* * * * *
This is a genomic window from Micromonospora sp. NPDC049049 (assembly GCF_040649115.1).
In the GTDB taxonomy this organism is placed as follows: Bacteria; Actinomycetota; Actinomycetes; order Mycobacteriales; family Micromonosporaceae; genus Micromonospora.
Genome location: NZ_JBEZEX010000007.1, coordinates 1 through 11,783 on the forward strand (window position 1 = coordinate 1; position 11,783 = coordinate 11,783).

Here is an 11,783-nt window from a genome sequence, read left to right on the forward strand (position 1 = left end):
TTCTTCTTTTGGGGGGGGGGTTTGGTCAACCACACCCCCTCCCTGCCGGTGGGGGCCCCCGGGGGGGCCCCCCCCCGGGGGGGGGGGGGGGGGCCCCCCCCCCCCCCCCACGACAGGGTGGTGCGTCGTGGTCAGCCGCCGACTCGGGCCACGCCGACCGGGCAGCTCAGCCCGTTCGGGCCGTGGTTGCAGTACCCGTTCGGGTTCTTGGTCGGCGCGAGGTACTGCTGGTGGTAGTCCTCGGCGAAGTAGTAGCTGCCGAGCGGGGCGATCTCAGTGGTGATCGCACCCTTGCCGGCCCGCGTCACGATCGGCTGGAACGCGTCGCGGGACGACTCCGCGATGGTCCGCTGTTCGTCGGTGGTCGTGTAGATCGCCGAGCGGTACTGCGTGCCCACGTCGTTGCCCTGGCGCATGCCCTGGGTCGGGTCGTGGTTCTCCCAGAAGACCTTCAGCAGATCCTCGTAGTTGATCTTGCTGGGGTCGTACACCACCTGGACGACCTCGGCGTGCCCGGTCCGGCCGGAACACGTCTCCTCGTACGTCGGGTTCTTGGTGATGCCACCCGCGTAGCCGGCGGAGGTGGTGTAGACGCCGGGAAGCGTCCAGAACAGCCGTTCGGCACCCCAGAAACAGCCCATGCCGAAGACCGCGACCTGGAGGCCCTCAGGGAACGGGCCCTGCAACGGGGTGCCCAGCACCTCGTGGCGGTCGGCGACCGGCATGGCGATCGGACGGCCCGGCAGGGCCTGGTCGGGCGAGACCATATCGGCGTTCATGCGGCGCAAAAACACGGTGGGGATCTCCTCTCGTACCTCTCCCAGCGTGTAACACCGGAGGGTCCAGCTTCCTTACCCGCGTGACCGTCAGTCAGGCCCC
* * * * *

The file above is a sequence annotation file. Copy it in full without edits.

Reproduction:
This is a genomic window from Micromonospora sp. NPDC049049 (assembly GCF_040649115.1).
In the GTDB taxonomy this organism is placed as follows: Bacteria; Actinomycetota; Actinomycetes; order Mycobacteriales; family Micromonosporaceae; genus Micromonospora.
Genome location: NZ_JBEZEX010000007.1, coordinates 1 through 11,783 on the forward strand (window position 1 = coordinate 1; position 11,783 = coordinate 11,783).

Here is an 11,783-nt window from a genome sequence, read left to right on the forward strand (position 1 = left end):
TTCTTCTTTTGGGGGGGGGGTTTGGTCAACCACACCCCCTCCCTGCCGGTGGGGGCCCCCGGGGGGGCCCCCCCCCGGGGGGGGGGGGGGGGGCCCCCCCCCCCCCCCCACGACAGGGTGGTGCGTCGTGGTCAGCCGCCGACTCGGGCCACGCCGACCGGGCAGCTCAGCCCGTTCGGGCCGTGGTTGCAGTACCCGTTCGGGTTCTTGGTCGGCGCGAGGTACTGCTGGTGGTAGTCCTCGGCGAAGTAGTAGCTGCCGAGCGGGGCGATCTCAGTGGTGATCGCACCCTTGCCGGCCCGCGTCACGATCGGCTGGAACGCGTCGCGGGACGACTCCGCGATGGTCCGCTGTTCGTCGGTGGTCGTGTAGATCGCCGAGCGGTACTGCGTGCCCACGTCGTTGCCCTGGCGCATGCCCTGGGTCGGGTCGTGGTTCTCCCAGAAGACCTTCAGCAGATCCTCGTAGTTGATCTTGCTGGGGTCGTACACCACCTGGACGACCTCGGCGTGCCCGGTCCGGCCGGAACACGTCTCCTCGTACGTCGGGTTCTTGGTGATGCCACCCGCGTAGCCGGCGGAGGTGGTGTAGACGCCGGGAAGCGTCCAGAACAGCCGTTCGGCACCCCAGAAACAGCCCATGCCGAAGACCGCGACCTGGAGGCCCTCAGGGAACGGGCCCTGCAACGGGGTGCCCAGCACCTCGTGGCGGTCGGCGACCGGCATGGCGATCGGACGGCCCGGCAGGGCCTGGTCGGGCGAGACCATATCGGCGTTCATGCGGCGCAAAAACACGGTGGGGATCTCCTCTCGTACCTCTCCCAGCGTGTAACACCGGAGGGTCCAGCTTCCTTACCCGCGTGACCGTCAGTCAGGCCCC